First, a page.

TFM Daily Market Summary 05-07-2024


  • Front end corn futures reversed lower from overnight strength as increased producer selling in the US and South America may have limited gains. A slower than anticipated planting pace supported new crop futures as bear spreading was evident across grain markets on Tuesday, with deferred contracts gaining on the nearby.
  • The USDA reported crop progress and planting pace on Monday afternoon. US corn planting slowed last week due to wet weather as only 36% of the crop was planted as of Sunday. This was up 9% from last week and below market expectations. The 5-year average was at 39%, and with only 36% of the crop planted, 2024 has become the third slowest planting pace over the last 10 years. Only 2019 and 2022 were slower.
  • The planting pace will continue to struggle as another weather system moves across the Corn Belt this week. The forecast is showing a break in the weather in the middle of the month, but expectations are for a warm and wetter forecast into the end of May.
  • The USDA will release the next WASDE report on Friday morning. The May report will give the market its first estimates for the 24/25 marketing year and updates for the current marketing year. Old crop corn carryout is expected to decrease slightly, but 24/25 will likely show the potential for large production and increased carryout year over year.


  • Soybeans ended the day mixed in bear spreading trade which saw the front months slightly lower but gains in the deferred months. Prices were likely correcting a bit after the recent rally and ahead of the USDA report on Friday. Soybean meal finished the day lower while soybean oil was higher. Since May 1, funds are estimated to have short covered 35,500 contracts of soybeans.
  • Yesterday’s Crop Progress report showed that the soybean crop is 25% planted which was below the trade estimate of 28% and compares with 18% last week. Soybean plantings are still above the 5-year average of 21% but could slip if progress is stalled again this week. 9% of the crop has emerged.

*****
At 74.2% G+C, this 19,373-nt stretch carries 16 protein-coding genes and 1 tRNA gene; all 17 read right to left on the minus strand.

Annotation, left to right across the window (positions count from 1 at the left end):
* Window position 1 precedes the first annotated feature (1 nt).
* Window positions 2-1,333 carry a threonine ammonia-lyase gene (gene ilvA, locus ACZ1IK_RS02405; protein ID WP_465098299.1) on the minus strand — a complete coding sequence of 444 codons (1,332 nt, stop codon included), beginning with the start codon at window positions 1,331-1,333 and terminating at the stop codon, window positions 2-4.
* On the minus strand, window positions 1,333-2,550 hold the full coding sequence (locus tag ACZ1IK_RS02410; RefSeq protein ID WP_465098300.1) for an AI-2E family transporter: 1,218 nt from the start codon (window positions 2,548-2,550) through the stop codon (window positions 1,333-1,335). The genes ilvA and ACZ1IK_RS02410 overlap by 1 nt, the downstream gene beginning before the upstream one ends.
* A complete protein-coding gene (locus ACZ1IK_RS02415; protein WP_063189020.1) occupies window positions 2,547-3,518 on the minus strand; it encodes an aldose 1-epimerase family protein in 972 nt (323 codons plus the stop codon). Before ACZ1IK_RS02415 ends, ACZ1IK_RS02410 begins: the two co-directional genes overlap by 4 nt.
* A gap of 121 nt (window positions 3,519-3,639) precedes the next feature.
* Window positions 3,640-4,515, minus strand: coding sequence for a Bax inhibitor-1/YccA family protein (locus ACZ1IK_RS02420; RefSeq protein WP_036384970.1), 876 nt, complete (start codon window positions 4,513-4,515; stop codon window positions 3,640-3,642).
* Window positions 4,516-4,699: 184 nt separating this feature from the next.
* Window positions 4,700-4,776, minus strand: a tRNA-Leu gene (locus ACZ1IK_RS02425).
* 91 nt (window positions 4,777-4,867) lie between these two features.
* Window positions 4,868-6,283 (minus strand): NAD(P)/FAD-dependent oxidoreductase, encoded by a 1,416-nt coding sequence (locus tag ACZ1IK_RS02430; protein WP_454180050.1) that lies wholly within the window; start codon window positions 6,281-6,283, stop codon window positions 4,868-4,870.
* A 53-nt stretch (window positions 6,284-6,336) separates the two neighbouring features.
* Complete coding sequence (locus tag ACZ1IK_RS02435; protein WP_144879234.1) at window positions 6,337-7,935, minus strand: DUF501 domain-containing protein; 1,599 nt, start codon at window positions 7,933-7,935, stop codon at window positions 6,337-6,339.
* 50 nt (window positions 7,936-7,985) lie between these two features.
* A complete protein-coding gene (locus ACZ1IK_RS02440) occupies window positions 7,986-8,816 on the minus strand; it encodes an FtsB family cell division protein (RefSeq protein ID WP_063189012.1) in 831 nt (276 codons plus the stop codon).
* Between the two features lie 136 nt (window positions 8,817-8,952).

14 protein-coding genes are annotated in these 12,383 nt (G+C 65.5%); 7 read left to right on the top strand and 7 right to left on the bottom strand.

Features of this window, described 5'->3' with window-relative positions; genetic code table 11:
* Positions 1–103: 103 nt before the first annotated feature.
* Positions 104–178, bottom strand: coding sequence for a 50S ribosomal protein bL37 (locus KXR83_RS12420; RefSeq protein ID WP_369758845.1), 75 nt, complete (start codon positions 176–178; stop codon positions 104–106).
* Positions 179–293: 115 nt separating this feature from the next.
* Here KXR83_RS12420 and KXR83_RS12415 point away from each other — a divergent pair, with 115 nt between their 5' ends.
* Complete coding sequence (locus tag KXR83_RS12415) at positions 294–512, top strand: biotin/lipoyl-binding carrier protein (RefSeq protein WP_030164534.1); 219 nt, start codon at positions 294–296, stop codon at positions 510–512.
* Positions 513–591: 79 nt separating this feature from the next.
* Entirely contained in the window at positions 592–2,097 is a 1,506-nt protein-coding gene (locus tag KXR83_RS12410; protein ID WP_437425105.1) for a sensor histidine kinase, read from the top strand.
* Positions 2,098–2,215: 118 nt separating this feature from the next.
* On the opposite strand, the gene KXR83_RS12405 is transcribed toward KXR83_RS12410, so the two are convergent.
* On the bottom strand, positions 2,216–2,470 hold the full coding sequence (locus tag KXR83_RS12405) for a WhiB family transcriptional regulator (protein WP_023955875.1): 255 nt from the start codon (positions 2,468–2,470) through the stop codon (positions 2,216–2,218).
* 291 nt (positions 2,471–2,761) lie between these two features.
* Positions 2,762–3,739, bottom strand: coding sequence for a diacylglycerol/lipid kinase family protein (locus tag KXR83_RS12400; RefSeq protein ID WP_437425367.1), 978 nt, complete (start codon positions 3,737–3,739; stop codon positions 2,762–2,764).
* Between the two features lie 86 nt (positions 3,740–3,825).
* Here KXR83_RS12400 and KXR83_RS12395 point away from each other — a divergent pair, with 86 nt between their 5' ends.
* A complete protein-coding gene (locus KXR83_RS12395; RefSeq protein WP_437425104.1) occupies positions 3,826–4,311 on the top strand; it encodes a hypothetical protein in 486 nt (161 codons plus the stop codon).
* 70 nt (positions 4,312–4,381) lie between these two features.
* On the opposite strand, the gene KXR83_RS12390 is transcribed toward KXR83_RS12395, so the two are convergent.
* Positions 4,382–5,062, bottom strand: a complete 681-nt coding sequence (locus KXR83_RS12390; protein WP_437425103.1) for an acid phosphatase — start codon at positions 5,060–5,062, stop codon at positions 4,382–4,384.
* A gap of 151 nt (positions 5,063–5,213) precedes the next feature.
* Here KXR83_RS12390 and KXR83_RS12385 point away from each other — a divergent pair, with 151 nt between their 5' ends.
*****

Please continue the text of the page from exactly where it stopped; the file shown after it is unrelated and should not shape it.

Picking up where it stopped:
• Early trade estimates for Friday’s USDA report have the 23/24 soybean ending stocks relatively unchanged, and the ending stocks for 24/25 are estimated at 439 mb, using a soybean yield of 52.0 bpa. The Argentinian bean crop is expected to be revised lower to 49.7 mmt from 50 mmt, and Brazil’s production is expected to be lowered to 152.5 mmt from 155 mmt last month.
  • The flooding in Rio Grande do Sul has had a large impact on this rally and has now been declared a state of emergency. The flooding has specifically benefitted soybean meal as Brazil typically exports a portion of its bean crop to Argentina to be crushed. The flooding comes after a season that suffered through drought conditions as well further impacting yields in those areas.


  • After a few strong sessions, wheat, along with the rest of the grain complex, took a breather with lower closes in all three classes. Bear spreading was noted in Chicago and KC wheat, in which nearby contracts were under heavier selling pressure compared to deferred. This could be a result of profit taking after the strong rally, with the recent rains throughout the nation’s midsection. Matif wheat futures closed marginally lower today as well, offering no support to the US market.
  • On yesterday afternoon’s Crop Progress report, the USDA said that the winter wheat condition improved 1% to 50% good to excellent. Looking at the breakdown, SRW wheat is rated 74% GTE, while HRW is only 45% GTE. Additionally, spring wheat planting went from 34% complete a week ago to 47% done this week. This is well above last year’s 21% and the 5-year average at 31%.
  • The weather forecast for southwest Russia and eastern Ukraine could feature a hard freeze later this week which may provide some support to wheat. Black Sea wheat is still the world’s cheapest, but with Russian export values said to be firming, it could lead to more competitive US exports.
  • According to Stats Canada, Canadian wheat stocks at the end of March totaled 11.756 mmt. This was below the expectations for a 12.2 mmt figure, but this is also well below 13.9 mmt last year. Excluding durum wheat, the stocks total 10.1 mmt. This adds to the overall bullish picture for wheat futures.


  • The nearby Class III futures were red today, ranging from 2 to 17 cent lower in the May through October contracts. The second month chart closed at $19.43.
  • Spot cheese was down a quarter cent with both blocks and barrels falling that much today, bringing the average to $1.85875/lb. Whey was unchanged.
  • On the Class IV side, May was unchanged while the June through December futures were down 2 to 26 cents with September hit the hardest. Volume was light.
  • Tuesday saw butter give back 5.25 cents to close at $3.0225/lb while powder fell 0.75 cents to $1.1150/lb, still hanging near long-term support.

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John Heinberg

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